Mythbusting Monday: Bisexuality Does Not Exist

Hello, bisexual person sitting right here? I wish I could end the post there. Okay, hello, I exist, done. But that doesn’t appear to be good enough for some people, including people who themselves do not identify as straight. I think all bisexual people have heard the same things at least once, “you’re just confused”, “you need to just pick one”, “this is just a stepping stone to you coming out as gay.” No, no, and no. At first, hearing people constantly denounce my sexual identity was demoralizing, hurtful, exhausting to defend. Now, I think as I’ve become weary of dealing with it, it’s just kind of funny. If bisexuality doesn’t exist, then what am I even doing here?

The denial of the existence of bisexuality is called “bisexual erasure” and is a manifestation of biphobia. (Other aspects of biphobia are stereotypes, like all bisexual people are promiscuous and just want to have sex with everybody! Tell me how I’m supposed to do that when I don’t even exist?) And it occurs both within the queer and straight community. For someone who is bisexual, it can feel like you don’t fit anywhere, like the community that you thought would accept you actually never will. As a society, we think in binaries, and when confronted with someone who does not fit the binary, someone who is bisexual, or someone who is trans*gender, we just reject it altogether. It’s easier to deny the existence of something than to realize we should change our whole system of thought.

In reality, however, sexuality, like gender identity, is entirely fluid. Alfred Kinsey was one of the first researchers to quantify the idea that there is a scale of sexuality, not two boxes (gay or straight). His scale is called the Kinsey scale, and while not perfect, it is a useful tool to understand the way sexuality works. Kinsey’s scale codes 0 as “exclusively heterosexual” and 6 as “exclusively homosexual” and notes that most people fall somewhere in between. Three is “equally heterosexual and homosexual”, which is really what most people think of when they think about bisexuality (before they go ahead and tell you you don’t exist to your face, of course). Bisexuality doesn’t always work that way either. My favorite definition of bisexuality comes from Robin Ochs, a bisexual speaker and activist (who has been to JMU twice):

I call myself bisexual because I acknowledge that I have in myself the potential to be attracted – romantically and/or sexually – to people of more than one sex and/or gender, not necessarily at the same time, not necessarily in the same way, and not necessarily to the same degree.”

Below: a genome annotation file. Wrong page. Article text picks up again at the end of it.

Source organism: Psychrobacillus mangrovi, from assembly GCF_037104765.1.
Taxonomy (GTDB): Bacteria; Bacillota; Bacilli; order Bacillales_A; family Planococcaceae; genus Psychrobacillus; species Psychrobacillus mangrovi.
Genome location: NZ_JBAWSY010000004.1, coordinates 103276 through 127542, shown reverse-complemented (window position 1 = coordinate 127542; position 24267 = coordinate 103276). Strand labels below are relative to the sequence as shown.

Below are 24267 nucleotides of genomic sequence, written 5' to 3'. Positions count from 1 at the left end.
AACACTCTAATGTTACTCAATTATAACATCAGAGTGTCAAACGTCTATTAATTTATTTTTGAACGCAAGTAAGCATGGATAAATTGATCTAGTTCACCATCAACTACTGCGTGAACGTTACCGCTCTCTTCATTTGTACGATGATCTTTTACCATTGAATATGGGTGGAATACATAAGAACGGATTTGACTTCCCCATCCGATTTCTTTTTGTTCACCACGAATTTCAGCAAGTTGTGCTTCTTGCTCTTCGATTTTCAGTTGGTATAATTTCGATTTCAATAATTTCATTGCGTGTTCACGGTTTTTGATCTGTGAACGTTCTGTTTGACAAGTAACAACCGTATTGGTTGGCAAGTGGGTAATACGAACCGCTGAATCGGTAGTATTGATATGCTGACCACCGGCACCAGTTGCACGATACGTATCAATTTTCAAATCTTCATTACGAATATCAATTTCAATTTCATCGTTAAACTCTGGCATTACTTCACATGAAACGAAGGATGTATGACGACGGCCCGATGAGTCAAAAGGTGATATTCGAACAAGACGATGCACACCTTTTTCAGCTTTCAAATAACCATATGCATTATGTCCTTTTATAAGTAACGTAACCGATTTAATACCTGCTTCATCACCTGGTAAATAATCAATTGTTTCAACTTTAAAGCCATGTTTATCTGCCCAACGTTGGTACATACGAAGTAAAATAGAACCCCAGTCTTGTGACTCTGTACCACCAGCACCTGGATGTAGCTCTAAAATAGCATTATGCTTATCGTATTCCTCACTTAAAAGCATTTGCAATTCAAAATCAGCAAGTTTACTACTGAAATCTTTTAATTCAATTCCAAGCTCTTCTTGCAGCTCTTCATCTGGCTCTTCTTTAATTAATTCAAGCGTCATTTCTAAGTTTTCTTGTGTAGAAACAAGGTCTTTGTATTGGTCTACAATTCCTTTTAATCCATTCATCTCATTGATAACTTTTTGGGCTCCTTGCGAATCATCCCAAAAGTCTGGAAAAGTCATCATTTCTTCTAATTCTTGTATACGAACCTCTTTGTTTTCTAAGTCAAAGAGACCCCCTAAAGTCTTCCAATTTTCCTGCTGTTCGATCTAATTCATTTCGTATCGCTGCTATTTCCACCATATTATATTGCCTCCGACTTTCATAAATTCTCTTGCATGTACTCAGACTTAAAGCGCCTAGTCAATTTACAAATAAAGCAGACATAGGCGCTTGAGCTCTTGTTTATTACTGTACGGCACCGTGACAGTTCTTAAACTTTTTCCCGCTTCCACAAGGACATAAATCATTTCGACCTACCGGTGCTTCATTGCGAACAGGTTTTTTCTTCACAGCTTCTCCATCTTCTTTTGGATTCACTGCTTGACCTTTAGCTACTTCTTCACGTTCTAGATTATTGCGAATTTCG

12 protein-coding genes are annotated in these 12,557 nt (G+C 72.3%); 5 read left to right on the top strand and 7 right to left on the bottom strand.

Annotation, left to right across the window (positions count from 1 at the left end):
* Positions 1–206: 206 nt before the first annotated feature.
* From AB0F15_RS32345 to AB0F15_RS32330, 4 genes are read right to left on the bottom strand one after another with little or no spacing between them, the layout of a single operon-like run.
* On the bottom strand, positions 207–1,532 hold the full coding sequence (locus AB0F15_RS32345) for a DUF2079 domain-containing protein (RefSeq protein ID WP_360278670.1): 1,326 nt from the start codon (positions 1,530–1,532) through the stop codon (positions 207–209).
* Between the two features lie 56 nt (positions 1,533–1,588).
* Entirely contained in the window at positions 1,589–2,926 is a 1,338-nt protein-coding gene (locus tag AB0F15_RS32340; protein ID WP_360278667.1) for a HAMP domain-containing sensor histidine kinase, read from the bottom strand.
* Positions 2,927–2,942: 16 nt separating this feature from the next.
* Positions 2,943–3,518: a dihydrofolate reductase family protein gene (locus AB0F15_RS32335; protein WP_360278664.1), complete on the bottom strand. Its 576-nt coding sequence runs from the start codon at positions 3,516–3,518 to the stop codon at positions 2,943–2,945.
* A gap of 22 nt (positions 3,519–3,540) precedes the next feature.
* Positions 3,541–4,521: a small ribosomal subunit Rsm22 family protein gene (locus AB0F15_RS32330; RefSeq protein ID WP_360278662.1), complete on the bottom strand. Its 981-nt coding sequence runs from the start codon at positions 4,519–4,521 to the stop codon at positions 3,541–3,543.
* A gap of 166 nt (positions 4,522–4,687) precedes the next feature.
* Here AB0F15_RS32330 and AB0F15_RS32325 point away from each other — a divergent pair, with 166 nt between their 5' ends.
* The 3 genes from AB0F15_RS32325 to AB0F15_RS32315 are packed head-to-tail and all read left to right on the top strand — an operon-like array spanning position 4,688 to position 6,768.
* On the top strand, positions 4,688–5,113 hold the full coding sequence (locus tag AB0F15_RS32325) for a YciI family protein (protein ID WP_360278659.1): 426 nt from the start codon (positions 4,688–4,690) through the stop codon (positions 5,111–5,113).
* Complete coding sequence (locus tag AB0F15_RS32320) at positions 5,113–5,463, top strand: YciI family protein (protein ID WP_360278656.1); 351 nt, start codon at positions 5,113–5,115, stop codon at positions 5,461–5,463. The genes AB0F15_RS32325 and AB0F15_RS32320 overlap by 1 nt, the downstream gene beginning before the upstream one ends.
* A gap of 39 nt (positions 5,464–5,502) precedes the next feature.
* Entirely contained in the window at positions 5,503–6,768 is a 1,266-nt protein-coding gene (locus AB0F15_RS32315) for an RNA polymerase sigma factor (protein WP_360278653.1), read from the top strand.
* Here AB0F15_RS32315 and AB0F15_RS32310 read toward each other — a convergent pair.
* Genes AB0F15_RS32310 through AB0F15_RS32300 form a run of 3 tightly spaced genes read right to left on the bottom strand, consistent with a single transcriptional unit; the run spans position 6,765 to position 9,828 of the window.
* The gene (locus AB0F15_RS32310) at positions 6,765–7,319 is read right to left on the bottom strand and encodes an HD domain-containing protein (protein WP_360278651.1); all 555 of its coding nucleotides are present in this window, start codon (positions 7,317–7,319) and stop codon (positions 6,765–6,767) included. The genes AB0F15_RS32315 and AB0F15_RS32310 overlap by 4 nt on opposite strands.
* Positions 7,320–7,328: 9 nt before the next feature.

Her definition works to counter other myths about bisexuality: no, we don’t want to have sex with everyone all at once (although there is nothing wrong with a) polyamory, which may go hand-in-hand with bisexuality; or b) sleeping with many people). But I think it also gets to the heart of issues about sexuality: I get to define how I identify, and I get to determine where I fit on the Kinsey scale, or what have you.

Bisexuality Pride Flag

Image via.

Some people hold the belief that bisexual individuals are just unwilling to come out as gay, that identifying as bisexual is somehow easier. I would dispute that, it’s not easier to be excluded from a community that you support that should always support you too. It’s hard to be rejected from a community you think you belong to. And I am also harmed by homophobia and biphobia. I’m harmed when my relationships with women are not considered to be valid, and I’m harmed when I’m fetishized for my sexuality (you see, bisexual women only exist when men can get pleasure out of it). I’m harmed when I am not allowed to dicate my own sexuality, and when people make assumptions about it based on who I am dating at the time. People’s assumptions that I am straight or gay depending on who I date revokes my capacity for self-determination and that can be a serious struggle. So, I’m not unwilling to come out as gay, it’s just that I’m not gay, and that bisexuality isn’t that much easier. I’ve been told by someone who identified as gay that I was only bisexual because I’m a feminist. My bisexuality, like other sexual identities, is not a choice. It’s not a political action, in and of itself. Now my feminism is partially contingent on being bisexual – because I understand the intersection of oppressions and how I am oppressed not only as a woman, or a person that is bisexual, but as a bisexual woman. Politics do not beget my sexual identity, but my sexual identity may have to do with the evolution of my politics.

A study came out this past summer confirming what all bisexual people and bisexual men, in particular, already know: we exist! Thank you, science, for confirming my existence as a human being, I love it when that happens. But really, it’s upsetting that people thought this was necessary in the first place. It seems obvious to me, but I suppose it bears saying again: no one should tell another person how to identify sexually, or otherwise. If I tell you I am bisexual, that should be evidence enough that bisexuality exists. You need to accept it, and move on, and understand that coming out can be difficult and informing me that my existence is not possible really does not help. (Of course, this is all a discussion about an ideal world, right?) Seth Fischer, a writer at, wrote a great piece called “Notes from a Unicorn” on his struggle with identifying as bisexual and dealing with bisexual erasure. It is a piece I found particularly poignant and relatable.